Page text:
The seat is nice and flat, with the shrouds smooth and void of catching points. The seat-to-pegs-to-handlebars ratio is very roomy, especially for my 6’2 stature and long legs. The bike didn’t feel small, but it was easy to manhandle, pick up and put down where I wanted it to be.
The cockpit, with the Renthal 997 bend ‘bars that come standard, allows for aggressive riding. It sets you up for corners well and feels like more of a race bike over trail bike. This is one of the aspects I liked most about the XC 300 – it feels racy.
A flick of the round, green Start button ting-ting-ting’d the 300 into life, with the help of the easy pull choke on the clutch lever. Yes, the 300 is still carburetted, but that doesn’t detract from its character – it adds to it really. The rumble of the 300ccs could be felt through the seat like a dormant lion ready to wake up and seize his first kill of the day.
The Magura hydraulic clutch, which has its master cylinder painted black for coolness, is a smooth operator, allowing precision engagement all the way through the action.
At 299cc, the 2-stroke motor is plenty capable of doing just about whatever it is you had in mind. It has a decent amount of lug-a-bility, though not as much as our current longtterm injected TE250.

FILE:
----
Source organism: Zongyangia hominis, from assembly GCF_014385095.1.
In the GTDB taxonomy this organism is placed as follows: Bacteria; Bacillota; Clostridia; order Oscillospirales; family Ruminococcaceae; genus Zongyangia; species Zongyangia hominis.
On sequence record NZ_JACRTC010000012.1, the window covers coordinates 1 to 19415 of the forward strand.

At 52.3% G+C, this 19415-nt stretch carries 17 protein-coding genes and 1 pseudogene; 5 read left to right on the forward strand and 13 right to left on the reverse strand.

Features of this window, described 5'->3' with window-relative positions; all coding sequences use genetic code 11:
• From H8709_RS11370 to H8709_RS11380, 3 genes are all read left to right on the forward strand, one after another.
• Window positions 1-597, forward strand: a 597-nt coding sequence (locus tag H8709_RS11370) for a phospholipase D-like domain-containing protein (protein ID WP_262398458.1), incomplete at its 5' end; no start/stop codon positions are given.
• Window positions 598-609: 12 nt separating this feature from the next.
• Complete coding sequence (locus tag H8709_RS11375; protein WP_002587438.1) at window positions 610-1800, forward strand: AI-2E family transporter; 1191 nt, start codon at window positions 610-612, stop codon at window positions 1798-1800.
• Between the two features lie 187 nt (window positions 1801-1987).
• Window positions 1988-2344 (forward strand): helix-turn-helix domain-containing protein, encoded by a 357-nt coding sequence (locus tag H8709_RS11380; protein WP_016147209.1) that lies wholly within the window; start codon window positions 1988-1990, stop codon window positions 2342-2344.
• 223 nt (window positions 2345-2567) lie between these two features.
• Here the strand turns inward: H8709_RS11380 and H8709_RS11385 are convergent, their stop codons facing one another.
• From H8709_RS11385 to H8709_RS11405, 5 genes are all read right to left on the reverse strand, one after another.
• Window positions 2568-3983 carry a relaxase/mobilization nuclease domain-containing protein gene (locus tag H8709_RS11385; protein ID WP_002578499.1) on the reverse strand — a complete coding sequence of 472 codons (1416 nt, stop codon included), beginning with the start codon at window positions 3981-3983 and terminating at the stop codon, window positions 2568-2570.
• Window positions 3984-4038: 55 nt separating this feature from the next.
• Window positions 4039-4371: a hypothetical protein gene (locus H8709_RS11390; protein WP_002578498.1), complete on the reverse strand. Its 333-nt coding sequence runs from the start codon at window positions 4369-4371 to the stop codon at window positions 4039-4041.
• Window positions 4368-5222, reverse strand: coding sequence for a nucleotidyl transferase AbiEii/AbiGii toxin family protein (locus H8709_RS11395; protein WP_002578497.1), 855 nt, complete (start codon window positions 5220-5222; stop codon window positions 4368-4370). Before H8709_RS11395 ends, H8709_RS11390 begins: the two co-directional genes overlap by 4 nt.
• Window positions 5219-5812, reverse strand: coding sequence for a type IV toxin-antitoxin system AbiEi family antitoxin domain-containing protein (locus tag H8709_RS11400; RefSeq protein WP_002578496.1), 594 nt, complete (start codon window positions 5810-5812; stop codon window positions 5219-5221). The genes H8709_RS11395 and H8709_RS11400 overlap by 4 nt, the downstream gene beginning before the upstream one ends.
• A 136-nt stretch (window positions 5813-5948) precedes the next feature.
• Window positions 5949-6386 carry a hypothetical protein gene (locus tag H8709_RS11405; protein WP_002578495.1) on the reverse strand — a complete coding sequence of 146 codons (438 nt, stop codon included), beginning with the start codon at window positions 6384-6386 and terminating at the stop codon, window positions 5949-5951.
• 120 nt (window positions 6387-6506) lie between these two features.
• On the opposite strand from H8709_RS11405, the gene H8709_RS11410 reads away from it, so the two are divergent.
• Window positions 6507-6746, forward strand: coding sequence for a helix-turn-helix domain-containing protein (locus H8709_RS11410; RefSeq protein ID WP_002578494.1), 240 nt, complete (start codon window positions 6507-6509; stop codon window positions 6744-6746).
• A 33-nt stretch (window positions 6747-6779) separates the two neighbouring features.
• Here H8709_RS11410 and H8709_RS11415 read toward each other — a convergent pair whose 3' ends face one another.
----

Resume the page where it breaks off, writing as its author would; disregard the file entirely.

You can ride a gear higher and pull out of turns with ease and gather speed in a controllable fluid motion. This trait is great for a trail rider, but the real action comes in when you use the bike’s meat in the mid-range.
The engine really sparks up and throws down some serious horses to the back wheel, getting you up to speed pretty darn quick. The rev out isn’t as long as other 300s we have ridden, but it does pull strongly all the way through, begging for another gear before hauling ass even more. I could pop fourth gear wheelies from about half way through the rev-range, showing the torque from the punchy engine is strong.
It doesn’t seem to have a counter balance shaft, as you could feel that typical 2-stroke vibration. But that doesn’t take anything away from its handling or stability at speed. It just reminds you that you are on a pure-bred 2-stroke machine.
The gearing felt well-spaced with no large gaps and we never found ourselves in a situation where we needed an in-between gear on the trail. I thought I would have an issues with the carb, after months on the TPI Husqvarna we have in the shed. But apart from not being as smooth or having as much bottom end (it still has plenty), the carb fuelling engine felt livelier and at time a lot more fun to ride with. It was exciting and I liked that.
Without a doubt, and no offence to the previous suspension suppliers, but the addition of the KYB suspension front and rear is a game-changer for GasGas. Gone are the days of an imbalance front-to-back, and having near-on no after-care information on setting for the Marzocchi fork or Sachs shock. They proved hard to dial in and just kinda terrible to use.